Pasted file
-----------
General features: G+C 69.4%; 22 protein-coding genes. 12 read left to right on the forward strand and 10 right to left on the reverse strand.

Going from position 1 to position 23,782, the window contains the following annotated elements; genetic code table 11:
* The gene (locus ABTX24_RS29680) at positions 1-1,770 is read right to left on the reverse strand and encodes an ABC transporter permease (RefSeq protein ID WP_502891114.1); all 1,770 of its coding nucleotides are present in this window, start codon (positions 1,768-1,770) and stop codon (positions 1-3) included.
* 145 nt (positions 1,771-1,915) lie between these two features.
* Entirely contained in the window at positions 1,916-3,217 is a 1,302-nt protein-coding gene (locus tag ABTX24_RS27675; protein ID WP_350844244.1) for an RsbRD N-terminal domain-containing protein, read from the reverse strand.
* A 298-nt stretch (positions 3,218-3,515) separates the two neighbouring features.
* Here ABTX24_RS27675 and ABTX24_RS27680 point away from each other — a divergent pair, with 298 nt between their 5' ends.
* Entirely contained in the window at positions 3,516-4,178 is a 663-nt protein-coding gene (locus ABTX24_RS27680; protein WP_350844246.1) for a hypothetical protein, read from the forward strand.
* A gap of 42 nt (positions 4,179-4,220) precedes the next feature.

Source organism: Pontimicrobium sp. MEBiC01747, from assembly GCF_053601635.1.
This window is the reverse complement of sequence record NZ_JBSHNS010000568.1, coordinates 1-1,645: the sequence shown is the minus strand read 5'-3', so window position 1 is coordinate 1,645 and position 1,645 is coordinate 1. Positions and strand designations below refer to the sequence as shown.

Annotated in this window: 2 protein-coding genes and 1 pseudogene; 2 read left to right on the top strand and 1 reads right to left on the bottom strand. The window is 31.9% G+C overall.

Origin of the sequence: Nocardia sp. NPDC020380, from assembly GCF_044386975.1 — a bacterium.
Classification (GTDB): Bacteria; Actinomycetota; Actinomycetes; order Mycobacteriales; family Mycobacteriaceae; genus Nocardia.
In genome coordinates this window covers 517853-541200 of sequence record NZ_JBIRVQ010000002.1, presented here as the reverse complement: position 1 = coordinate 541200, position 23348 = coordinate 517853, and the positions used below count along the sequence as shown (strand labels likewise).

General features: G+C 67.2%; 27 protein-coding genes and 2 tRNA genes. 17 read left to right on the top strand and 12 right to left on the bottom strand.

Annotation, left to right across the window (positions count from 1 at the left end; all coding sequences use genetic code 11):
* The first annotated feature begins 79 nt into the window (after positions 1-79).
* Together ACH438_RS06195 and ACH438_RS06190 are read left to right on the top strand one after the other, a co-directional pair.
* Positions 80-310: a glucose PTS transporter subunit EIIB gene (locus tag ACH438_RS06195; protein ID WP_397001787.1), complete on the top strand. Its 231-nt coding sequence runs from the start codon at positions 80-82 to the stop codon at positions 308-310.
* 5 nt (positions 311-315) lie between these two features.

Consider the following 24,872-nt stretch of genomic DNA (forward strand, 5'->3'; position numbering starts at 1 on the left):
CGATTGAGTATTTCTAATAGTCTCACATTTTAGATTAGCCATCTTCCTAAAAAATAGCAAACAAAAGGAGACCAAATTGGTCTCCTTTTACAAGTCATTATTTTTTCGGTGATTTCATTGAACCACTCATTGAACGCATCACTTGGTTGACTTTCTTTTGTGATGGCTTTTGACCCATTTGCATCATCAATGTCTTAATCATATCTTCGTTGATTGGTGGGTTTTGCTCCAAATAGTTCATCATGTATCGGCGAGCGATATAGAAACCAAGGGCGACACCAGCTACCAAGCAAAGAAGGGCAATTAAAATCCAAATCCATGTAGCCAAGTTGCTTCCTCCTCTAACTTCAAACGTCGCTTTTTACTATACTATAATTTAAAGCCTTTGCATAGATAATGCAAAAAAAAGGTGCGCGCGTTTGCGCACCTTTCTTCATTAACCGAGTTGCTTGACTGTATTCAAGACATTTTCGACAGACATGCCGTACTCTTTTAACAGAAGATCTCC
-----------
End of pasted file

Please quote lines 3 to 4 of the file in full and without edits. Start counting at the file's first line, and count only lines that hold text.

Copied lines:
* The gene (locus ABTX24_RS29680) at positions 1-1,770 is read right to left on the reverse strand and encodes an ABC transporter permease (RefSeq protein ID WP_502891114.1); all 1,770 of its coding nucleotides are present in this window, start codon (positions 1,768-1,770) and stop codon (positions 1-3) included.
* 145 nt (positions 1,771-1,915) lie between these two features.